Seven-year-old Zachary Jones came to the Peabody Museum of Natural History on Thursday afternoon with a dead turtle in a hot and sour soup container, hoping he had discovered a new species.

“Who knows,” said his mother, Christine Jones.

But Zachary would have to wait until another day to find out because “the turtle guy [wasn’t] here today,” he said, referring to a museum staff member.

On Thursday, the Peabody Museum hosted an annual event in which armchair archaeologists, attic hunters and curious children could bring miscellaneous items for the museum’s experts to identify — like the TV show “Antiques Roadshow” but for animals, plants, fossils and rocks. About 75 people came to mill around among dinosaur skeletons, eyeing their potential treasures as they waited in line to talk to experts about everything from anthropology to paleobotany, the study of ancient plants.

Despite people’s high hopes, most items ended up being less than revolutionary, museum experts said.

Barbara Nehandra, an expert on meteorites, said most people brought her slag, a waste product from copper extraction.

“There could be a meteorite lying right next to [someone], but people pick up the slag since it’s shiny,” she said.

Susan Shelby, who brought a rock from her late mother’s house in Connecticut, said she thought the rock was from the Petrified Forest National Park in Arizona because her mother had once traveled there. But experts told her the stone was an agate, a common rock. Shelby said she was not impressed by the experts’ deductions.

“They don’t really know much,” she said.

But some people brought items that did have historical value. Pat, a resident of Wallingford, Conn., who declined to give his last name, brought his land surveyor’s compass to the historical instruments expert, Shae Trewin. Pat said his friend had bought the compass 20 years ago for $20 from a vendor who said the instrument came from his Florida basement. Trewin said the compass was probably from the early 20th or late 19th century.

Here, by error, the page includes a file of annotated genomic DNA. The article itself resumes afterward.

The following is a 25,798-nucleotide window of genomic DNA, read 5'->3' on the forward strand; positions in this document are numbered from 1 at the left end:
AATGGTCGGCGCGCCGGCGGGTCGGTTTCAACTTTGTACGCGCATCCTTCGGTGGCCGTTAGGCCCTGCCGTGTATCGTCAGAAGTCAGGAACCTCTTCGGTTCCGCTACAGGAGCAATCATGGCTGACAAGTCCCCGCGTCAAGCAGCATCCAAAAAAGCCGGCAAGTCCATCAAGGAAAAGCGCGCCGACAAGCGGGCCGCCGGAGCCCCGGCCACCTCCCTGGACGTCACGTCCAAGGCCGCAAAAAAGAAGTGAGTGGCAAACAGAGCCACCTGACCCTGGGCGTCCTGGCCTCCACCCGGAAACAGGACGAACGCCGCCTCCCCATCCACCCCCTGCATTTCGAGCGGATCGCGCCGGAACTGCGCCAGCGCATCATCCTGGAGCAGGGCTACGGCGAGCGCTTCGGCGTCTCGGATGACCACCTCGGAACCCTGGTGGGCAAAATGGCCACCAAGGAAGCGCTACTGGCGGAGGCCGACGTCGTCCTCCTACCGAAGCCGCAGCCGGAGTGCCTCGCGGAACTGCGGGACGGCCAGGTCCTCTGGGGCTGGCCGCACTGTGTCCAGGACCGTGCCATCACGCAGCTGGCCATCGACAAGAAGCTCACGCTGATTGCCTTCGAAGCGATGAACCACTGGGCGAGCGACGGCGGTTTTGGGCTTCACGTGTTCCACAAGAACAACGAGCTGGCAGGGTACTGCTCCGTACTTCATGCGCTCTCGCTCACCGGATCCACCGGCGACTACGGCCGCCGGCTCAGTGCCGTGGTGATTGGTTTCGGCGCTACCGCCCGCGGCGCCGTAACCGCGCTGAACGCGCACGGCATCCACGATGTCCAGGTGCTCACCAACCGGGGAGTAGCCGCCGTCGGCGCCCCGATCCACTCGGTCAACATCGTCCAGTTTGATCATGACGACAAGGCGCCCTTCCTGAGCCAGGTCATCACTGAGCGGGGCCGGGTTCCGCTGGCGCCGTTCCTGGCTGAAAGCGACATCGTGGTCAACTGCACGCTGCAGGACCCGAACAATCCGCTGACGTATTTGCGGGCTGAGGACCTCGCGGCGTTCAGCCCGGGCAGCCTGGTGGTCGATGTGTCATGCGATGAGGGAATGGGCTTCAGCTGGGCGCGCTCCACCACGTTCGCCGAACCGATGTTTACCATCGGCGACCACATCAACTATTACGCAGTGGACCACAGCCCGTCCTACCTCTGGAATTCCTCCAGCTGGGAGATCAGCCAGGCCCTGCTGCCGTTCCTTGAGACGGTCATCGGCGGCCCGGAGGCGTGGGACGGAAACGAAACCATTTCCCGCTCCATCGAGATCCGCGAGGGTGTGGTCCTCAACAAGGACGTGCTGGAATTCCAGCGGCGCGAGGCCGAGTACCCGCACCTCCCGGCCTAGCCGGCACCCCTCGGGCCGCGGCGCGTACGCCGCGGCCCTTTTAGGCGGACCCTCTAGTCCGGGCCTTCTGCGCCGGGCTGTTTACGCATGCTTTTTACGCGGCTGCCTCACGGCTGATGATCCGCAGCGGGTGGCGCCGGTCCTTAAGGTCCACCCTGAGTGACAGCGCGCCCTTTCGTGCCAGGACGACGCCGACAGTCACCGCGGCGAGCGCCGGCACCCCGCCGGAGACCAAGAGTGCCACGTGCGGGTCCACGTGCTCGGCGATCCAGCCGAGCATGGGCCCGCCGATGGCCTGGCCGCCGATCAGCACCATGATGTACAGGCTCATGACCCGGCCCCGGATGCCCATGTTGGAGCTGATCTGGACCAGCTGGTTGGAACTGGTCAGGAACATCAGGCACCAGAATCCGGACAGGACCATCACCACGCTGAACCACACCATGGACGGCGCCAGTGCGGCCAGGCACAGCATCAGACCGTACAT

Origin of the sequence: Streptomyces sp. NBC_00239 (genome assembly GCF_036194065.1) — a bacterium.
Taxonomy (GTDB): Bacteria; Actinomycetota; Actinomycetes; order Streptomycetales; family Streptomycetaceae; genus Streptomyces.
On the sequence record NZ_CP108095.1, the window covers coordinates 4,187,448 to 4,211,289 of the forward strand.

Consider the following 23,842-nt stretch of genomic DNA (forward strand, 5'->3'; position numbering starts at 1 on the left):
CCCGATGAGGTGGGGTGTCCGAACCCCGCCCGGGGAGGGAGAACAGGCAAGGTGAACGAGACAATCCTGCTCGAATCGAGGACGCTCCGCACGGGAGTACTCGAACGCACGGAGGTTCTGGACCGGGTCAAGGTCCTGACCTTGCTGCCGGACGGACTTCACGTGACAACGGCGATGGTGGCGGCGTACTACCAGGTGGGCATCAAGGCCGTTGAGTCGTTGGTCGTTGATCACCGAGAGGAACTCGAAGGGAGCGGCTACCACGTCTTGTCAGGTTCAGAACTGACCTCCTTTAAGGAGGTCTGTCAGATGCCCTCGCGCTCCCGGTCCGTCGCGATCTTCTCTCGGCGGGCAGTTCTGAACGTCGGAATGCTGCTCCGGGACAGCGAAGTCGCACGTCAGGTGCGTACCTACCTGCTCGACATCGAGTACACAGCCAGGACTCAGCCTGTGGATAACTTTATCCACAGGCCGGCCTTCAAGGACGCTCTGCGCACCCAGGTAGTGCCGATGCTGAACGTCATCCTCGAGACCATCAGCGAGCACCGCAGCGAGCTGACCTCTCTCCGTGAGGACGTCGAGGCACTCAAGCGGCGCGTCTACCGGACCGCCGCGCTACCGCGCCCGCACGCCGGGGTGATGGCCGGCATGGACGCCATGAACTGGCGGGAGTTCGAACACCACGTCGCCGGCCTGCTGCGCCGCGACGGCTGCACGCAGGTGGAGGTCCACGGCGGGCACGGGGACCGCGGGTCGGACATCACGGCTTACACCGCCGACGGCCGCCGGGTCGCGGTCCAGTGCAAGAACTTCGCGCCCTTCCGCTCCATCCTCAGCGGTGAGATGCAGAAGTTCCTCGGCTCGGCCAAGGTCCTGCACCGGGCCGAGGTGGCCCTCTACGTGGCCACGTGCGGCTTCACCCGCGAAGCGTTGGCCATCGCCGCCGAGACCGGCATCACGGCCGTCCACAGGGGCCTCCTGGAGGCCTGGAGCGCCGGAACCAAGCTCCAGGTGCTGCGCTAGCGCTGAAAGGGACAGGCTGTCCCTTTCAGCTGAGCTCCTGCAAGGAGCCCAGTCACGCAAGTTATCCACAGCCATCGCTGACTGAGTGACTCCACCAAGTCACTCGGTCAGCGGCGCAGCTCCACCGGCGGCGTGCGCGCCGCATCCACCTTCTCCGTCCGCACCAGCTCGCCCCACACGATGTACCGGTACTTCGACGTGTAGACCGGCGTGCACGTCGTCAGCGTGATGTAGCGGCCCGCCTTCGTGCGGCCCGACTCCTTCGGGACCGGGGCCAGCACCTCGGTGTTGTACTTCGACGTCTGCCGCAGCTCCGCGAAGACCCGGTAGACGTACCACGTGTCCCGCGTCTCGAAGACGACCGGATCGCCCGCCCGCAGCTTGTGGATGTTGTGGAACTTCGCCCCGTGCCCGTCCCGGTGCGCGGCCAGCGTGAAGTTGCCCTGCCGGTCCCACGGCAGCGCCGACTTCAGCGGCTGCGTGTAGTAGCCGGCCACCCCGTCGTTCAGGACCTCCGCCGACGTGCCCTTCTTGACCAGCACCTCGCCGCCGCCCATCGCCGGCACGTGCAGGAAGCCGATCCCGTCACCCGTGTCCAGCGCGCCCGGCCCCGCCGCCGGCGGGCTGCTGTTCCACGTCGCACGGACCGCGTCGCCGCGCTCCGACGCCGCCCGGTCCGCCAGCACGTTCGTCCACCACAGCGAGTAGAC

“It’s the first serious thing I’ve gotten really ever [at the event,]” Trewin said.

Pat, however, was not as lucky with his arrowhead, which he had guessed was from an old Canadian seal hunting boat; it was a replica.

While some experts had their hands full throughout the three-hour event, others spent most of their time waiting for people to come up to them.

Shusheng Hu, the paleobotany expert, said he does not get many identification requests given the rarity of plant fossils.

“I just teach [people] some things,” Hu said.

Despite this year’s meager findings, David Heiser, the Peabody Museum’s head of education and outreach, said the event has the potential to be scientifically rigorous.

“It’s very different from most of our events,” Heiser said, adding that this one has real “scientific authenticity.”

In the past, the event has turned up some serious findings, three experts said. A couple of years ago, someone brought in a 4,000-year old fossil that, after investigation by the museum’s experts, was written about in a scientific publication, Heiser said.

Susan Butts, an expert on invertebrate paleontology, said she once had a couple bring in a single-celled organism from Egypt.

The event is also a fun afternoon activity for local children, parents said. Christine Jones, Zachary’s mother, said her son enjoyed the event.

“The kids love it, and it’s free,” she said.

Museum staff said they enjoyed the event as well. Security guard Edwin Irizarry said this event is one of the most popular of the year, along with the museum’s “Dinosnore” and “Night at the Peabody” events.

“This is off the hook,” he said. “People love it.”